Question on simulcasts for the DC area

danesgs

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There are a number of counties with listings on RRDB for frequencies as "simulcast". Most of these are in the 851-852 region for Montgomery and Fairfax county. When they are being sent out are they digital P25 Phase 1 or what. I put these into a scanner but rarely hear anything. I know here in loudoun the FD uses 46.380 analog simulcasting their phase 2 stuff and Montgomery county uses 153.950 and 154.160 analog the same way. Are the other frequencies just deprecated and not used but kept around for something else? Also Metro here uses the 496 band P25 Phase 1 but occasionally you hear talk on one of those as analog but not very often.
 

jonwienke

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In general, the analog freqs in the DC area are just rebroadcasts of specific digital talkgroups on various trunked systems, and are used only as backup or patch to old legacy equipment being phased out. If you have a scanner designed for simulcast, monitoring the trunked systems is a better bet than the analog stuff. Metro and other systems have simulcast sites, and if your scanner isn't designed for that, your reception may be spotty.
 

marksmith

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If you have a radio designed for simulcast reception, the majority of activity is on those trunked talkgroups. Generally, scanners do lousy trying to receive simulcast transmissions because they involve simultaneous transmissions from multiple sites, which cancel out reception.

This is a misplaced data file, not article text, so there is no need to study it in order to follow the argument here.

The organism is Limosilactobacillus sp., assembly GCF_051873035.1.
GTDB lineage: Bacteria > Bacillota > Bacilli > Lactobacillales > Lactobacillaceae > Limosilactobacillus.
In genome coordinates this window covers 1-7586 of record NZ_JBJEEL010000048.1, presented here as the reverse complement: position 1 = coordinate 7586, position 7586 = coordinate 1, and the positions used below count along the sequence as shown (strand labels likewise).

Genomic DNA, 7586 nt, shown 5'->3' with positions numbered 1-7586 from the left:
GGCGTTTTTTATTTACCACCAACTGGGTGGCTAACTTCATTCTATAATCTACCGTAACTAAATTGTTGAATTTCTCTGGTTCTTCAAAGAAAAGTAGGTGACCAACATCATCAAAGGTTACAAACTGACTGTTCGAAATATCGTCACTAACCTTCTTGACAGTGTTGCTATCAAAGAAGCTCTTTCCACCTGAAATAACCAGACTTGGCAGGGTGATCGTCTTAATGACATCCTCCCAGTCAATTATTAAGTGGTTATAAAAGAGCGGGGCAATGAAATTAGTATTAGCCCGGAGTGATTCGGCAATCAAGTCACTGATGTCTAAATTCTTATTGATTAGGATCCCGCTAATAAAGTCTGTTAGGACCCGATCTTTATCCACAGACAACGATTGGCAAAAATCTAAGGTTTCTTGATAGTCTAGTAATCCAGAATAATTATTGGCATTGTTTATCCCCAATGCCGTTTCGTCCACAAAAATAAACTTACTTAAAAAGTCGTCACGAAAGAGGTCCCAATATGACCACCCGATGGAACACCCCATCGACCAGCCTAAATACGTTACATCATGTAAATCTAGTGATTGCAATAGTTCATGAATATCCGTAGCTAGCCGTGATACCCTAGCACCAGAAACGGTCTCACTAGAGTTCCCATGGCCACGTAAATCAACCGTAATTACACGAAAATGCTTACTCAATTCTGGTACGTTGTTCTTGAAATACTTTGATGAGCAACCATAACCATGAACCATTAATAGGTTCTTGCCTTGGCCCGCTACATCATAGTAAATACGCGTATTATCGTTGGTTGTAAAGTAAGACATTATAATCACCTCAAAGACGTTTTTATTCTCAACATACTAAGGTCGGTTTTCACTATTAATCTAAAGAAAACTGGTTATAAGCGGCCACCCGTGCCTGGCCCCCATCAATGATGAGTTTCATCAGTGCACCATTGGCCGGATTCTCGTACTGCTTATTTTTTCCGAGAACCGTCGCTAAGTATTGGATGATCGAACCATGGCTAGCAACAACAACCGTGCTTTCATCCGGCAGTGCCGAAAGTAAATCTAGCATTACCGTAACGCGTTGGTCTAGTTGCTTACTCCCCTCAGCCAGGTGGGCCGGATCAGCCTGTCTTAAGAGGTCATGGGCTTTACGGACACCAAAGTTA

The stuff on vhf are not simulcast, but simply patched transmissions on legacy frequencies.

Radios such as Uniden SDS100 or SDS200 are made to handle simulcast reception when a,regular scanner, even with a very strong signal, will not be able to receive because it is not able to handle transmissions from multiple transmission sites simultaneously.
 

maus92

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I don't quite understand the OP's question, but there are two meanings of "simulcast" wrt the counties he mentions. First, jurisdictions typically "simulcast" dispatch operations both on legacy VHF frequencies and a dispatch talkgroup on their 800Mhz trunked radio systems. They may also have the ability to "patch" together another VHF frequency to another operational TG if needed. The result is conversations are heard on both the VHF freq and the 800 TG at the same time, hence "simulcasting." The term "simulcast" is also used when defining a type of transmit site configuration typically used in wide area radio systems. In the simplest of terms, "simulcast" in this context means multiple radio tower sites transmitting the same conversation using the same frequency.

Both Fairfax and Montgomery Counties have very busy dispatch operations, so if you have programmed your receiver properly, you will hear a lot of traffic - if you are in range of the signal.
 
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